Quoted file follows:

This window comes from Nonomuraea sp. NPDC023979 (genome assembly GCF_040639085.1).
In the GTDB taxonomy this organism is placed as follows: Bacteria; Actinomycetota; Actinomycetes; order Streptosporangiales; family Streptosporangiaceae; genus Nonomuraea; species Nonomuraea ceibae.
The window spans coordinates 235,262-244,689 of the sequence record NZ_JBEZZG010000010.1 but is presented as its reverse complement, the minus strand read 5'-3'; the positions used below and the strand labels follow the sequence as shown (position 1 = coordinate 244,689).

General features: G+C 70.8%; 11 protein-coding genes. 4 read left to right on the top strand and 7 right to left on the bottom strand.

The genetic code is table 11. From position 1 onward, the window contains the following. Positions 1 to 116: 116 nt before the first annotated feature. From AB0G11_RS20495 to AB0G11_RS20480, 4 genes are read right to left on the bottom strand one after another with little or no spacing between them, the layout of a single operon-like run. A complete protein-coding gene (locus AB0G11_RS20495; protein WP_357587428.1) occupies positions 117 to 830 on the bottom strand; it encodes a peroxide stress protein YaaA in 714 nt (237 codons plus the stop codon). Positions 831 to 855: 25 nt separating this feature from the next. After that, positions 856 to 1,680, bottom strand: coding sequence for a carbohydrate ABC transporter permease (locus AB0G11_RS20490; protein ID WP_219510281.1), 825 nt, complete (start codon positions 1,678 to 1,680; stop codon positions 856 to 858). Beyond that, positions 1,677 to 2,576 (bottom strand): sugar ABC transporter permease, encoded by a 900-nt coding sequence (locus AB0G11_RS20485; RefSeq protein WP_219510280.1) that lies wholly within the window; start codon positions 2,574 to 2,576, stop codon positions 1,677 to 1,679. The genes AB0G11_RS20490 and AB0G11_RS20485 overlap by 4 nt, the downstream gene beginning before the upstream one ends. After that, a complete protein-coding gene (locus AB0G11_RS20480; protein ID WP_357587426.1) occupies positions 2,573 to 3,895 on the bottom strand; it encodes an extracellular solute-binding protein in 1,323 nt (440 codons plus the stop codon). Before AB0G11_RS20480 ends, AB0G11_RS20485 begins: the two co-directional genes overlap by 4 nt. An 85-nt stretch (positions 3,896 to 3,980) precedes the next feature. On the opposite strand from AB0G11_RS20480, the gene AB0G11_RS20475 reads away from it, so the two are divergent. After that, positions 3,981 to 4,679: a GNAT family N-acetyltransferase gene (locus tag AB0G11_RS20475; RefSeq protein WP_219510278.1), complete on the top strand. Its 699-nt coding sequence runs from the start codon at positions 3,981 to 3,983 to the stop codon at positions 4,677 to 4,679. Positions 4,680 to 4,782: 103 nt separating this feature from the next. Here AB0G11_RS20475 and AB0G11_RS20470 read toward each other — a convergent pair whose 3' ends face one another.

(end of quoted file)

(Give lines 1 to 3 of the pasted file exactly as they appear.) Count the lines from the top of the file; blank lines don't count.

This window comes from Nonomuraea sp. NPDC023979 (genome assembly GCF_040639085.1).
In the GTDB taxonomy this organism is placed as follows: Bacteria; Actinomycetota; Actinomycetes; order Streptosporangiales; family Streptosporangiaceae; genus Nonomuraea; species Nonomuraea ceibae.
The window spans coordinates 235,262-244,689 of the sequence record NZ_JBEZZG010000010.1 but is presented as its reverse complement, the minus strand read 5'-3'; the positions used below and the strand labels follow the sequence as shown (position 1 = coordinate 244,689).